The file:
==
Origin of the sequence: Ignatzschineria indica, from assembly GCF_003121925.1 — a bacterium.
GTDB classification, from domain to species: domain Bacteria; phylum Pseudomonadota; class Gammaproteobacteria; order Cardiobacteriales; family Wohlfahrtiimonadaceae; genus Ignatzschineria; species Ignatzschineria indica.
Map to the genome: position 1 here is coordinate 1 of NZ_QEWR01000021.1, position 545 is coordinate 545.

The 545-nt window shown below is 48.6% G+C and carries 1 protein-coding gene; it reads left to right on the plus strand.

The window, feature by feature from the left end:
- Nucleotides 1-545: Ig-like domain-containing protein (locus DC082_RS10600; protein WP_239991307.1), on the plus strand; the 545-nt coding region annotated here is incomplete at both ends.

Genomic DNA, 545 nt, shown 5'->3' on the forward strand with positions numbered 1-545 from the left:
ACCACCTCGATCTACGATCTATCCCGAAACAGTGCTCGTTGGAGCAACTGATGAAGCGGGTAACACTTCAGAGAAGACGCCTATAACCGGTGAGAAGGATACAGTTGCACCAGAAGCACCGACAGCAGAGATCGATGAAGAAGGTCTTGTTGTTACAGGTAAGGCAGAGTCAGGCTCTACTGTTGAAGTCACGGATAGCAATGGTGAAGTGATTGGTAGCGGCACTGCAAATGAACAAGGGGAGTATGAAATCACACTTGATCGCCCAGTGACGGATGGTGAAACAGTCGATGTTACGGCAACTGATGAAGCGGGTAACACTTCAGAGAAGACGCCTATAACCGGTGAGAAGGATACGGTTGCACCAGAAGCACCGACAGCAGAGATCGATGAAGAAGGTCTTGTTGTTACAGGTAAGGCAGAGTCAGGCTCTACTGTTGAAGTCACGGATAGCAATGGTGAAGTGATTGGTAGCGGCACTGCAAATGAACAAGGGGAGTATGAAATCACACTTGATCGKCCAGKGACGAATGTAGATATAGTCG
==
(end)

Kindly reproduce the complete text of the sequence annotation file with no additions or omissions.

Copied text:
Origin of the sequence: Ignatzschineria indica, from assembly GCF_003121925.1 — a bacterium.
GTDB classification, from domain to species: domain Bacteria; phylum Pseudomonadota; class Gammaproteobacteria; order Cardiobacteriales; family Wohlfahrtiimonadaceae; genus Ignatzschineria; species Ignatzschineria indica.
Map to the genome: position 1 here is coordinate 1 of NZ_QEWR01000021.1, position 545 is coordinate 545.

The 545-nt window shown below is 48.6% G+C and carries 1 protein-coding gene; it reads left to right on the plus strand.

The window, feature by feature from the left end:
- Nucleotides 1-545: Ig-like domain-containing protein (locus DC082_RS10600; protein WP_239991307.1), on the plus strand; the 545-nt coding region annotated here is incomplete at both ends.

Genomic DNA, 545 nt, shown 5'->3' on the forward strand with positions numbered 1-545 from the left:
ACCACCTCGATCTACGATCTATCCCGAAACAGTGCTCGTTGGAGCAACTGATGAAGCGGGTAACACTTCAGAGAAGACGCCTATAACCGGTGAGAAGGATACAGTTGCACCAGAAGCACCGACAGCAGAGATCGATGAAGAAGGTCTTGTTGTTACAGGTAAGGCAGAGTCAGGCTCTACTGTTGAAGTCACGGATAGCAATGGTGAAGTGATTGGTAGCGGCACTGCAAATGAACAAGGGGAGTATGAAATCACACTTGATCGCCCAGTGACGGATGGTGAAACAGTCGATGTTACGGCAACTGATGAAGCGGGTAACACTTCAGAGAAGACGCCTATAACCGGTGAGAAGGATACGGTTGCACCAGAAGCACCGACAGCAGAGATCGATGAAGAAGGTCTTGTTGTTACAGGTAAGGCAGAGTCAGGCTCTACTGTTGAAGTCACGGATAGCAATGGTGAAGTGATTGGTAGCGGCACTGCAAATGAACAAGGGGAGTATGAAATCACACTTGATCGKCCAGKGACGAATGTAGATATAGTCG